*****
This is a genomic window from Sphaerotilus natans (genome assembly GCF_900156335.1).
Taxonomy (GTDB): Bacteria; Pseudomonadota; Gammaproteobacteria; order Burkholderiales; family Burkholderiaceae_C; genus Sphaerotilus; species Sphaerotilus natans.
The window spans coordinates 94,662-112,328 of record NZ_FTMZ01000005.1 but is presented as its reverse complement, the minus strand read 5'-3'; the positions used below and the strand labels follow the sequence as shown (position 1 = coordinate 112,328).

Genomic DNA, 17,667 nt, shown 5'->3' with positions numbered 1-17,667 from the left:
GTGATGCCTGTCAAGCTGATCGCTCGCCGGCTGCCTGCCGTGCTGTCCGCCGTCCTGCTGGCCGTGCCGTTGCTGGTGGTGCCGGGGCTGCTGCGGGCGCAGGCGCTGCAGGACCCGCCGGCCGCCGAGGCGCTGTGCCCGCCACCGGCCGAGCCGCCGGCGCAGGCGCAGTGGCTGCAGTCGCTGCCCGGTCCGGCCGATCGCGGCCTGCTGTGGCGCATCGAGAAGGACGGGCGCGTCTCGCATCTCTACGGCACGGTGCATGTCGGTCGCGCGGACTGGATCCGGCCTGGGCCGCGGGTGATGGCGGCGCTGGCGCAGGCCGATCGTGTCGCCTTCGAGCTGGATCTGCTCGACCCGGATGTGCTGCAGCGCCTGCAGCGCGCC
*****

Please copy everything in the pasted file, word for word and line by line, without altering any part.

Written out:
This is a genomic window from Sphaerotilus natans (genome assembly GCF_900156335.1).
Taxonomy (GTDB): Bacteria; Pseudomonadota; Gammaproteobacteria; order Burkholderiales; family Burkholderiaceae_C; genus Sphaerotilus; species Sphaerotilus natans.
The window spans coordinates 94,662-112,328 of record NZ_FTMZ01000005.1 but is presented as its reverse complement, the minus strand read 5'-3'; the positions used below and the strand labels follow the sequence as shown (position 1 = coordinate 112,328).

Genomic DNA, 17,667 nt, shown 5'->3' with positions numbered 1-17,667 from the left:
GTGATGCCTGTCAAGCTGATCGCTCGCCGGCTGCCTGCCGTGCTGTCCGCCGTCCTGCTGGCCGTGCCGTTGCTGGTGGTGCCGGGGCTGCTGCGGGCGCAGGCGCTGCAGGACCCGCCGGCCGCCGAGGCGCTGTGCCCGCCACCGGCCGAGCCGCCGGCGCAGGCGCAGTGGCTGCAGTCGCTGCCCGGTCCGGCCGATCGCGGCCTGCTGTGGCGCATCGAGAAGGACGGGCGCGTCTCGCATCTCTACGGCACGGTGCATGTCGGTCGCGCGGACTGGATCCGGCCTGGGCCGCGGGTGATGGCGGCGCTGGCGCAGGCCGATCGTGTCGCCTTCGAGCTGGATCTGCTCGACCCGGATGTGCTGCAGCGCCTGCAGCGCGCC